If you're looking for some of the best webcams on the market right now, chances are you've been looking at 'out of stock' notices for months. Products from well-respected brands like Logitech, Razer and Microsoft are especially difficult to get a hold of, and that's regardless of if you're looking for a professional streaming product or a budget webcam for working from home.
Despite being elusive, the below cameras are absolutely worth the hunt. If you're wanting a cheap webcam for making infrequent calls for work, something a little clearer to see your distant family in clear quality, or even an HD 60fps beat for your new streaming channel – we have you covered.
The pandemic caused a huge rise in folk working from home so PC users need these peripherals more than ever to connect with friends, family, and colleagues. Even those using laptops or all-in-one computers already equipped with one are on the hunt for a dedicated web camera for high resolution and better features.
That doesn't mean it’s impossible to get your hands on one right now, however. We’re committed to helping you locate both high-quality and cheap webcams where they’re in stock. Better yet, because they come in different resolutions, price points, and feature sets, we’re here to help you figure out the best one for your needs.
Whether it's calling family, streaming games, or for professional use, visual communication is still an important part of our lives. With so much of our day-to-day life moving to online spaces, having clear video conferencing sessions is becoming an essential requirement to our computing setup. And for that, you need one of the best webcams.
We found some of the best webcams today. We also highlighted some webcam deals from lesser-known brands at the top of this page. These webcams are in stock and offer decent alternatives to the better-known products in our list - and at greatly reduced prices as well.
- Here's our list of the best business webcams currently on the market.
The best webcams of 2021:
The Logitech C920 has been one of the best webcams on the market since its release in January 2012, consistently beating out rival products that promise more affordability or better performance – and for good reason. This is a beloved favorite across the entire spectrum of streamers, content creators, and office professionals alike, and when cost, quality, and performance are all calculated, the C920 is still the best overall achiever across the board.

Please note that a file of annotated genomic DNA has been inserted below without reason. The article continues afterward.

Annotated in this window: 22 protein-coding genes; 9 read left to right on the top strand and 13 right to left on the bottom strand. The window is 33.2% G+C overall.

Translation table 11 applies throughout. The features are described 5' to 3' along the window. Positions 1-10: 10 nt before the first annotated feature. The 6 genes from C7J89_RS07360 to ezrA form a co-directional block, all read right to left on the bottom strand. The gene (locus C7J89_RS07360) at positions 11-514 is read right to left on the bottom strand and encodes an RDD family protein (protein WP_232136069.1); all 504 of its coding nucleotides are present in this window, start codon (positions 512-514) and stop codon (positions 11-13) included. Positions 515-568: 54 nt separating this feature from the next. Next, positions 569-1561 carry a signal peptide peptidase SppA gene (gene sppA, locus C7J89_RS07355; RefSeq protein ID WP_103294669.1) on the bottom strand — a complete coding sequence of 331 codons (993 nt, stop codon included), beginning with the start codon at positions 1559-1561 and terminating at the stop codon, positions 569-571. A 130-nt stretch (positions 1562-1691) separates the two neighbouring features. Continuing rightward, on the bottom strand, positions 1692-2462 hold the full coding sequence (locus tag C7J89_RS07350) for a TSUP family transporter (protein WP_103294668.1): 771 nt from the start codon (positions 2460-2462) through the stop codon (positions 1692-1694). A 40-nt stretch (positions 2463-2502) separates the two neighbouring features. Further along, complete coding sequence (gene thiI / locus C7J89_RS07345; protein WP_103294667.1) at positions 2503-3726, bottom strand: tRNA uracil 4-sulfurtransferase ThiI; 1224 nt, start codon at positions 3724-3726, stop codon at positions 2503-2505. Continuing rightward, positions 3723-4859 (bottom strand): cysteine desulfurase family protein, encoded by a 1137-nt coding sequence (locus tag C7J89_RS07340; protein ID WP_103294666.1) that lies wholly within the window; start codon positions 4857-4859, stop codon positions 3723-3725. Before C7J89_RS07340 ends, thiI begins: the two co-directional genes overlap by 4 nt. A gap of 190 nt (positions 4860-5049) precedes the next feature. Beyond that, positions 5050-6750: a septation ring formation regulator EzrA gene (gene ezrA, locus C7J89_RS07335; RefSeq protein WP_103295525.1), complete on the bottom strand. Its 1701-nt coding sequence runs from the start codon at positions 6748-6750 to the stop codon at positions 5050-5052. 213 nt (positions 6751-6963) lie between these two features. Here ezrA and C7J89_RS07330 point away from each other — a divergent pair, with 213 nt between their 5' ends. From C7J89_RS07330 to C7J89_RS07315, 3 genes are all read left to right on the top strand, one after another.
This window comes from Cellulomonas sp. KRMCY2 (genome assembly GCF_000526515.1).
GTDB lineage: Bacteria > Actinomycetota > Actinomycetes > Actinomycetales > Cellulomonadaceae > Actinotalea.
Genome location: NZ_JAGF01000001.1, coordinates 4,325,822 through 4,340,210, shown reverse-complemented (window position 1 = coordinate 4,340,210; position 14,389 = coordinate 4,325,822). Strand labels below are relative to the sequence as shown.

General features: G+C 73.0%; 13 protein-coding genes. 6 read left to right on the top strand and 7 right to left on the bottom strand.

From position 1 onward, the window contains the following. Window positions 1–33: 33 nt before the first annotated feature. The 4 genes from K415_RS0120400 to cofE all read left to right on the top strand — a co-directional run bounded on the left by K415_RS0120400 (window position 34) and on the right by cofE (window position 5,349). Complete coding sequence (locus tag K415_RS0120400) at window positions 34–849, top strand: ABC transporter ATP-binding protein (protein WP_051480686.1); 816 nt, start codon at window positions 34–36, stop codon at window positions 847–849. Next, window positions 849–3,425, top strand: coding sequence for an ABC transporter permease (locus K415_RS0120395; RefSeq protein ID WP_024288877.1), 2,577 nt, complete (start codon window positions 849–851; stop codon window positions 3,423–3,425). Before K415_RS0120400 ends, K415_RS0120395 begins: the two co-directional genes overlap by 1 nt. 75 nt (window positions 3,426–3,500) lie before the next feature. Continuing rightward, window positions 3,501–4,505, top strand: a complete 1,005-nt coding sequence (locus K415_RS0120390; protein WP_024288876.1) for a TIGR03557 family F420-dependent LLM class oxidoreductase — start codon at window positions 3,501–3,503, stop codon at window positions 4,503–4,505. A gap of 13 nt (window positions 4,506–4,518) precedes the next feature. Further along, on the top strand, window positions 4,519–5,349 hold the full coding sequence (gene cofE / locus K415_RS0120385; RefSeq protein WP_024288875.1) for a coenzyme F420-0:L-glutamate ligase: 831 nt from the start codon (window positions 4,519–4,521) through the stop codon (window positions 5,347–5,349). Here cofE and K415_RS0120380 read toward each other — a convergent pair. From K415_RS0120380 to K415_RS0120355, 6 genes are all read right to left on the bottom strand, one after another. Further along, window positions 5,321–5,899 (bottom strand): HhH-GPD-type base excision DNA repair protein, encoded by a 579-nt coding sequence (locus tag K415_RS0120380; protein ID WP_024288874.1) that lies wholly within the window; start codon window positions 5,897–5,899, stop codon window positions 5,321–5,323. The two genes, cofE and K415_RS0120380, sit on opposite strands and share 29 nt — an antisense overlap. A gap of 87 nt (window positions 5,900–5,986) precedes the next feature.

With crisp 1080p HD resolution and fantastic lighting and color detection at an affordable price, this fan-favorite webcam hits a spot in the market that struggles to see any substantial competition and is still one of the best performing webcams on the market today.
Edging out ahead of the competition for the best streaming webcam is the Razer Kiyo Pro, the latest addition to Razer's webcam family. This beast doesn't come cheap but it delivers a performance worth every penny. You can choose between three different fields of view for different scenes in your Livestream, and select either a smooth 1080p 60FPS option for gameplay or a high-res 'HDR' mode for improved video quality during Zoom sessions.
Check out our review of the Razer Kiyo Pro here.
The Logitech StreamCam won’t just have your back when you’re video conferencing, video chatting with families and friends, and live streaming your games. This feature-rich 1080p webcam has many tools to offer for your content creation needs as well, including auto-focusing, smart exposure, facial tracking, up to 60fps frame rate, and a flippable design so you can take photos and videos in 9:16 format. You can even mount it on a tripod, and it uses USB Type-C for fast and more efficient video transfer speeds.
The Microsoft LifeCam Studio is one of the best webcams out there. Aimed at users with large displays, it features a familiar configuration of 1080p recording and 720p live video calling. It rotates 360 degrees, and can be mounted on a tripod with autofocus. The wideband mic delivers crystal clear audio, and Microsoft’s TrueColor system will shift the exposure dynamically to keep you well lit, making it a great choice for business conferencing and presentations.
The Razer Kiyo might look weird, a testament to Razer’s unique designs, but it’s still one of the best webcams out there for streaming – which is unbelievably popular in this day and age. With the Razer Kiyo, Razer has stripped away a lot of the bells and whistles that more premium webcams offer, focusing instead on what matters most to game streamers and YouTube vloggers – good image quality and lighting through a “Light Ring”. You don’t need to spend a ton of time configuring the stream – just plug in the Razer Kiyo and get to work.
If you’re an aspiring journalist, or even if you’re just trying to capture footage in the wild, Mevo might be one of the best webcams for you. Either the Mevo or Mevo Plus will allow you to capture footage live, no matter where you are in the world – as long as you can connect to a mobile network. Plus, because Mevo is small and inconspicuous, it won’t distract your subject during an interview.
It isn’t the most attractive webcam, but the LifeCam Studio isn’t really designed to be attractive. Instead, it’s made for business conferencing and presentations, with its 1080p recording, 720p live video calling and wideband mic to deliver crystal clear sound. This is a serious peripheral – one that requires a powerful PC for max settings – but that doesn’t mean it’s lacking bells and whistles. For instance, it comes with 360-degree rotating capabilities and Microsoft’s TrueColor system, which will shift the exposure dynamically to keep you well lit.